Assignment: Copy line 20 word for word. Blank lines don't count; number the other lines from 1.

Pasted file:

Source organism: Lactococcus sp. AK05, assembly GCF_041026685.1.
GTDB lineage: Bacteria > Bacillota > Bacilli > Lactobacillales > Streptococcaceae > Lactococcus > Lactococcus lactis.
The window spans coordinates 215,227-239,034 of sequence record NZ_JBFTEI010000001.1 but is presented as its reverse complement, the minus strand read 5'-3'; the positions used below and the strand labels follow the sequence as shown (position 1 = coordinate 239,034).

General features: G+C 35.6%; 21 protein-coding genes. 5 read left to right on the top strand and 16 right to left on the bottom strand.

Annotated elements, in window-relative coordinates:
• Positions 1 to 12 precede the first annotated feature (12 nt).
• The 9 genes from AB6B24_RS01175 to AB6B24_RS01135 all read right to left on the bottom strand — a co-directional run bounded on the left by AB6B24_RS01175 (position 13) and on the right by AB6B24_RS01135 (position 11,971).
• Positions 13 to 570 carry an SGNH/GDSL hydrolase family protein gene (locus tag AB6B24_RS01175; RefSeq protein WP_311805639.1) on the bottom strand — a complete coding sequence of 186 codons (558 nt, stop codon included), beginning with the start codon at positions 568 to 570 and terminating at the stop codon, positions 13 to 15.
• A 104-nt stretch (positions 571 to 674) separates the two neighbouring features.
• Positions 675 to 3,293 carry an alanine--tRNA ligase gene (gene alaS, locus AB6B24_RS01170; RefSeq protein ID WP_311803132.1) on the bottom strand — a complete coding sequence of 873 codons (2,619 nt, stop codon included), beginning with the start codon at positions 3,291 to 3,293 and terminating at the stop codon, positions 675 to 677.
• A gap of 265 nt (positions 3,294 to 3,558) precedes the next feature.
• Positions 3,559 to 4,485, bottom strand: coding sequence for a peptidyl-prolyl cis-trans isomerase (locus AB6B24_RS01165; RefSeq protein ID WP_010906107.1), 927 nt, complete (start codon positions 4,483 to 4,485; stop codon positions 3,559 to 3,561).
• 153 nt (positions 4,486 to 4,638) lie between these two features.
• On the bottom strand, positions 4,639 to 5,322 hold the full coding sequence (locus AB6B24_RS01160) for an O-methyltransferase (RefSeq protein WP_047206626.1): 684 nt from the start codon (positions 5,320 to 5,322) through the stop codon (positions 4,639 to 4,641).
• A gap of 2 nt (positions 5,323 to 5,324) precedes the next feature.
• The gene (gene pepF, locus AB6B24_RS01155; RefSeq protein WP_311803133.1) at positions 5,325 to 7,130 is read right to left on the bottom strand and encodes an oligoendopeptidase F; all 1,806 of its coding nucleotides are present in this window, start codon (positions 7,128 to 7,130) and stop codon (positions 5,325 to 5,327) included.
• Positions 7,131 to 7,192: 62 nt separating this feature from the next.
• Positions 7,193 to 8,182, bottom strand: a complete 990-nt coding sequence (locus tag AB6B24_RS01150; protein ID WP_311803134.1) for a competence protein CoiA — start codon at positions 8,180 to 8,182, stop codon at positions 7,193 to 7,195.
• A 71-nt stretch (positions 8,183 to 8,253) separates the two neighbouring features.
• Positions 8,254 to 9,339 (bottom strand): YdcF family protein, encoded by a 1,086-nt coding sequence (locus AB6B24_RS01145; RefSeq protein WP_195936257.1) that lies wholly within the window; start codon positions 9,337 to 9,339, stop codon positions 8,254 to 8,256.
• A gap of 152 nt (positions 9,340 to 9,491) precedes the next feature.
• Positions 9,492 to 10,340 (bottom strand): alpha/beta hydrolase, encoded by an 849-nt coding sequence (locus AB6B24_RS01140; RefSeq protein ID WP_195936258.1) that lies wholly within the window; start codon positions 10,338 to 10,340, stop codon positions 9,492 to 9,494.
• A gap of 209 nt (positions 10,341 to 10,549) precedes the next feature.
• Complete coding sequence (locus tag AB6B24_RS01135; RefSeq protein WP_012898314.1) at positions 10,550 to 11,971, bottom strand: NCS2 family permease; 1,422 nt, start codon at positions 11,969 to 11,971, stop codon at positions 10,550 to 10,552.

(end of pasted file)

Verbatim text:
• Positions 8,254 to 9,339 (bottom strand): YdcF family protein, encoded by a 1,086-nt coding sequence (locus AB6B24_RS01145; RefSeq protein WP_195936257.1) that lies wholly within the window; start codon positions 9,337 to 9,339, stop codon positions 8,254 to 8,256.